Earl and I were in Eilat for the weekend, a 4 hour drive each way for 48 hours in a 5 star hotel. It was worth it.
One of the health funds that Earl works with had their convention there so it was subsidized, a perk (just about the only one), for being a physician in the Holy Land. The food was amazing; I'm sure that I temporarily lost the battle to keep my weight and cholesterol lower than my IQ, so now I'm back on track, left with just memories and jiggles. Yum. And Aargh.
Eilat is the closest you come to leaving Israel without taking your passport. As you drive south on the long highway from the Dead Sea there's a palpable sense of getting away to some peace and quiet. The odd thing is that from the North Beach you can see 3 Arab countries, Egypt, Saudia Arabia, and Jordan. I know we have a peace treaty with 2 of them of them but at least concerning Egypt......nothing to rely on. The Saudis are responsible for the Wahhabi plague of global radical Islam so nothing to discuss on that front. I guess one day it could get noisy there and they did have a terror attack a couple months ago, but we all like our illusions and this one comes with a pool and air conditioning.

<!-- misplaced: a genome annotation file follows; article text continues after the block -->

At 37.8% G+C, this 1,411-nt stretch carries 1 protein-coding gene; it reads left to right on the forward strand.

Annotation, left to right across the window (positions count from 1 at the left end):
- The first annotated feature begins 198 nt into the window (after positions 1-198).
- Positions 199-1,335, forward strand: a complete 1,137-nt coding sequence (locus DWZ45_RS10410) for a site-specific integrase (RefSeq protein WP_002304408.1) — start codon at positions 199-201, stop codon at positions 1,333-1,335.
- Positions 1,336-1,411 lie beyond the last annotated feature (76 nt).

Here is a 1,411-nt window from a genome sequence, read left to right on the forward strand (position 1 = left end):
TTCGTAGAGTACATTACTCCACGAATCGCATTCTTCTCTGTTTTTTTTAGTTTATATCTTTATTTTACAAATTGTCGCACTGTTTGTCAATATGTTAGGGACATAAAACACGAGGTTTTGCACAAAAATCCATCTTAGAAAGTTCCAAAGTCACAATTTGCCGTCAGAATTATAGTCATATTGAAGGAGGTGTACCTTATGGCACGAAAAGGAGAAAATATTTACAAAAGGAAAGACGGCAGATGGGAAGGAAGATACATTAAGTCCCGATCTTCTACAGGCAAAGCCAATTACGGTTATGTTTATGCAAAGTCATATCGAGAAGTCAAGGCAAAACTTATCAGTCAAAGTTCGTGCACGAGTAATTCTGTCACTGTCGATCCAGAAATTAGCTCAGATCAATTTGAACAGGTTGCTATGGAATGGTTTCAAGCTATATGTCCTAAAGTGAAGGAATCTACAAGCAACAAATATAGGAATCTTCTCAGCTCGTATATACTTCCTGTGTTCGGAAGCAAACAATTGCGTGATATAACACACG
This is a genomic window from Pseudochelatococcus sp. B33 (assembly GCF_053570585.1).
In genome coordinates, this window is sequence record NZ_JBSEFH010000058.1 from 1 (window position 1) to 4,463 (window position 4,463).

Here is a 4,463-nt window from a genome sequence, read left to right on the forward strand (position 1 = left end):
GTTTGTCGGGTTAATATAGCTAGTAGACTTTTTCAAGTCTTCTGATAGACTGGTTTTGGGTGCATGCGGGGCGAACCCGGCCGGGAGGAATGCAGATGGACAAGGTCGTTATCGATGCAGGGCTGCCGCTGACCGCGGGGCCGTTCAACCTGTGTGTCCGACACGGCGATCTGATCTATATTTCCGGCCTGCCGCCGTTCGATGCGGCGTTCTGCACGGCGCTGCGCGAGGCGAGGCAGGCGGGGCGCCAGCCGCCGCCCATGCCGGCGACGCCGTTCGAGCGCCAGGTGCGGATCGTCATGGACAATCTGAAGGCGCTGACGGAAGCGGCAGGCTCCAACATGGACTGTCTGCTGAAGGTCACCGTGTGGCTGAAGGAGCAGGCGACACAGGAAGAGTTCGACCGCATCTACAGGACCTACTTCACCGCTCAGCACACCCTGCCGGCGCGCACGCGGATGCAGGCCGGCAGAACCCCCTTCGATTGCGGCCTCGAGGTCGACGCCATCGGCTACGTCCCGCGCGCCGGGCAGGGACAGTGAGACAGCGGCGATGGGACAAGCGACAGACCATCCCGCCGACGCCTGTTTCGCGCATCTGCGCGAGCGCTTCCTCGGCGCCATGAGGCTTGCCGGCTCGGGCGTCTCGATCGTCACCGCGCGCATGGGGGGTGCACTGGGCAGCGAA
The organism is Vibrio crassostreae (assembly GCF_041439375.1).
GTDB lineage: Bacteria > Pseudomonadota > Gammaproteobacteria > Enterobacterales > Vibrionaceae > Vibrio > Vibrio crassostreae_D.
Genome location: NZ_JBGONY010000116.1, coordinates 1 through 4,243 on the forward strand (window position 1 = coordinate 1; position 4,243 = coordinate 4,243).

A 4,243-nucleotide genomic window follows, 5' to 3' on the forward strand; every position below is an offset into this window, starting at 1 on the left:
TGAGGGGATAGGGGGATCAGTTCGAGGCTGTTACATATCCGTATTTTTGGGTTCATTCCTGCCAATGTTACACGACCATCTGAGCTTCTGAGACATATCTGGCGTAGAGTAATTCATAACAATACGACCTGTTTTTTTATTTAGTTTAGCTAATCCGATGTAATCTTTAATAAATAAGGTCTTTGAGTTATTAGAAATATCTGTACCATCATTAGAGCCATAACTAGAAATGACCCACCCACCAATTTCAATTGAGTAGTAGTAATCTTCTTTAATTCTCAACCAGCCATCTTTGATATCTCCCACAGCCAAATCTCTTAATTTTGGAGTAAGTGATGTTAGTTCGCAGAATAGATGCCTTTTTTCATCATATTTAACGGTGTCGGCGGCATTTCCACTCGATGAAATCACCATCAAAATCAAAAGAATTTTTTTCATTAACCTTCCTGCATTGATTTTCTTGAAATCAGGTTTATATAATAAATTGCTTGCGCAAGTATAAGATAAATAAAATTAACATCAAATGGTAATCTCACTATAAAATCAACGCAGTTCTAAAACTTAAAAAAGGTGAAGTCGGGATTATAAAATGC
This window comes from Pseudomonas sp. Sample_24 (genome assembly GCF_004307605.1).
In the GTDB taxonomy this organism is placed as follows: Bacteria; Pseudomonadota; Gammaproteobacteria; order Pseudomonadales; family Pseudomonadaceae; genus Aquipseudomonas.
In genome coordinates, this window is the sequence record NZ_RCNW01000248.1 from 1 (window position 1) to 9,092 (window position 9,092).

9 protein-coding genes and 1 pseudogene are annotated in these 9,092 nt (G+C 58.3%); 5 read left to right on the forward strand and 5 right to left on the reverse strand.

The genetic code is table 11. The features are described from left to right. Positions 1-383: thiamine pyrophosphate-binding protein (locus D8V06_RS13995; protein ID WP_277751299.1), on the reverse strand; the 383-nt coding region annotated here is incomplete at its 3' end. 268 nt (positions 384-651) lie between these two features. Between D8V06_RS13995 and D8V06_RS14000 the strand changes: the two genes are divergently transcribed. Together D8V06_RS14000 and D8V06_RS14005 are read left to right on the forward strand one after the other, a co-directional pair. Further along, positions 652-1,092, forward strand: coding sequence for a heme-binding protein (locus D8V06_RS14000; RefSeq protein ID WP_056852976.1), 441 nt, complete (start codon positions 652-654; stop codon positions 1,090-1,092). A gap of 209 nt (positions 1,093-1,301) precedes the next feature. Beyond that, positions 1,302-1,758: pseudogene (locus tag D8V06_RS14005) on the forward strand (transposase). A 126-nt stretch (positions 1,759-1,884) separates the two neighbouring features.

Every time we pass the huge Dead Sea Works factory I wonder at how it can be that a private company is allowed to mine a national treasure, nay, an international one, for profits in potash and magnesium. Just one more coin in the cache of corruption that has so hurt this place and that I hope one day will end, with leaders of a different caliber. I know every country is like this but I can't help but feel that we deserve better. Too many people sacrificed too much for this to be what it is now.
On Shabbat we struck up a conversation with a British young couple who want to move here within the next year. They are both newly religious and feel that this is the place to be. I agree (surprised you there, didn't I?) and we talked about how despite it all, there is no place like home. With apologies to Dorothy and Oz.
Tonight there are bridal showers all over Gush Etzion and other Jewish communities for the Gush Katif brides of this summer. It's a huge act of kindness/chessed, an example of what my friend Anita Tucker, of the destroyed community of Netzer Hazani, wrote to me is the only thing that will save us all. Everyone is bringing gifts to help them get started in their new lives. It's an honor to be a part of it. Now they certainly don't think hotels are fun after spending months living in them after their communities were wrecked.
It's all in your perspective. Hot and getting hotter in Judea.